For Adriana Monti the challenge did not lie in "making it" in Italy. After all, she was already a teacher and an accomplished filmmaker. When she came to Canada in May of 1996, she left behind a good teaching job, many students and an extensive repertoire of films and documentaries. But she had reached the end of the line and needed to broaden her horizons.
"It is a personal challenge," says the 52-year-old reporter who found a new form of expression at OMNI, a multilingual television station based in Toronto. Every week her stories reach tens of thousands of Italian viewers in southwestern Ontario. But it wasn't easy. "When you leave you want to prove to yourself that you are still able to reach goals; you set yourself goals that have more to do with personal growth and are not easily recognizable by those around you," she says. "I wanted to prove to myself that I could start over again."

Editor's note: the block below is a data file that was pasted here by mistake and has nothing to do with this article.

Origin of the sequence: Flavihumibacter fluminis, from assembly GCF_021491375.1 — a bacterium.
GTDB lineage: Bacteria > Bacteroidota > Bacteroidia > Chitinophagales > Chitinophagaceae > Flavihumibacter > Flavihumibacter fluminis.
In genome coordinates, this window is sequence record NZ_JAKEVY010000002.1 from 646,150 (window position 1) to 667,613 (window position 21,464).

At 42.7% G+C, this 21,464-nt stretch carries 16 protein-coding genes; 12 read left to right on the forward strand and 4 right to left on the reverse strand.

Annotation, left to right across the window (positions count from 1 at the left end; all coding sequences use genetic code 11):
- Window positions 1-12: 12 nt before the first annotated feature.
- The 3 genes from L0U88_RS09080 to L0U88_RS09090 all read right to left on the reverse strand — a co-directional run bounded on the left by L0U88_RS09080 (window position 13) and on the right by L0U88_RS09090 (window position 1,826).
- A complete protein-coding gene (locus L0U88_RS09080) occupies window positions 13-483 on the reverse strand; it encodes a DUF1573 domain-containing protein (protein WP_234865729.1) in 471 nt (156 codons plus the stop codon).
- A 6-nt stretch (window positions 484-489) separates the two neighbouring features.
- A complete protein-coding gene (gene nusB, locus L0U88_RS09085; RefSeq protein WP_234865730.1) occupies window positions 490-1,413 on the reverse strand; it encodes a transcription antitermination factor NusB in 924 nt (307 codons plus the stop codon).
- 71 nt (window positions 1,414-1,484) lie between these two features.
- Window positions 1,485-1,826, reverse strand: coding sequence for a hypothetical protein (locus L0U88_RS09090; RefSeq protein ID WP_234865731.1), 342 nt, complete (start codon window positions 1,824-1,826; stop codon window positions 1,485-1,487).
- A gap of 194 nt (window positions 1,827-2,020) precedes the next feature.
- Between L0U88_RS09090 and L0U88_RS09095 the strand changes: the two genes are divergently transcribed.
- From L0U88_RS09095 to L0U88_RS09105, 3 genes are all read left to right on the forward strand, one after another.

Monti, a Milanese by birth who travelled all over the world, met her common-law husband in Milan. The self-defined "citizen of the world" had decided to study Arabic. "I told myself Arabs are coming to Italy, and they're here to stay, so I want to learn their language to understand what they're saying.'" That's where she met Michelangelo Iaffaldano, a musician and graphic artist. They fell in love and decided to start over in Canada together.
Although she agrees with Salvi and Luciani Castiglia that nepotism and bureaucracy cripple Italy, there was something else that bothered her. "In Canada I found a lot of respect for the different communities. What I couldn't stand anymore in Milan was the explicit racism; it was something I found unbearable. It's not by chance that Michelangelo and I met in a school of Arabic. In Italy there is a lack of openness and desire to understand the new communities. Toronto, instead, is a bridge to the world."